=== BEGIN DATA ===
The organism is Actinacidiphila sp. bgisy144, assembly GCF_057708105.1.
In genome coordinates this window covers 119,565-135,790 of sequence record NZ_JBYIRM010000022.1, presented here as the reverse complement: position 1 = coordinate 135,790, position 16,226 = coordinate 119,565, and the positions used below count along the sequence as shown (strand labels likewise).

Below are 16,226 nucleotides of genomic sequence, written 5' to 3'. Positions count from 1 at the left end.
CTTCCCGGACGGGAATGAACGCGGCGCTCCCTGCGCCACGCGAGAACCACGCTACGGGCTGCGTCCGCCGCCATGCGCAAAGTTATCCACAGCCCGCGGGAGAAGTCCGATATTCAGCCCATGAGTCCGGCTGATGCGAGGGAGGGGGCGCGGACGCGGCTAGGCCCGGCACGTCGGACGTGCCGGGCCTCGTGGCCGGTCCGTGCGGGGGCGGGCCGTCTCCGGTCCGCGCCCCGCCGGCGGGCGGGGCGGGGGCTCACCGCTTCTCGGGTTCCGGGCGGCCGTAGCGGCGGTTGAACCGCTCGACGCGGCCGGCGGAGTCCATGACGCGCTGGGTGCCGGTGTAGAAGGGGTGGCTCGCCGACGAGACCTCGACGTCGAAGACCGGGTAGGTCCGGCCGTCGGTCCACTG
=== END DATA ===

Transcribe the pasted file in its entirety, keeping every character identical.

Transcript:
The organism is Actinacidiphila sp. bgisy144, assembly GCF_057708105.1.
In genome coordinates this window covers 119,565-135,790 of sequence record NZ_JBYIRM010000022.1, presented here as the reverse complement: position 1 = coordinate 135,790, position 16,226 = coordinate 119,565, and the positions used below count along the sequence as shown (strand labels likewise).

Below are 16,226 nucleotides of genomic sequence, written 5' to 3'. Positions count from 1 at the left end.
CTTCCCGGACGGGAATGAACGCGGCGCTCCCTGCGCCACGCGAGAACCACGCTACGGGCTGCGTCCGCCGCCATGCGCAAAGTTATCCACAGCCCGCGGGAGAAGTCCGATATTCAGCCCATGAGTCCGGCTGATGCGAGGGAGGGGGCGCGGACGCGGCTAGGCCCGGCACGTCGGACGTGCCGGGCCTCGTGGCCGGTCCGTGCGGGGGCGGGCCGTCTCCGGTCCGCGCCCCGCCGGCGGGCGGGGCGGGGGCTCACCGCTTCTCGGGTTCCGGGCGGCCGTAGCGGCGGTTGAACCGCTCGACGCGGCCGGCGGAGTCCATGACGCGCTGGGTGCCGGTGTAGAAGGGGTGGCTCGCCGACGAGACCTCGACGTCGAAGACCGGGTAGGTCCGGCCGTCGGTCCACTG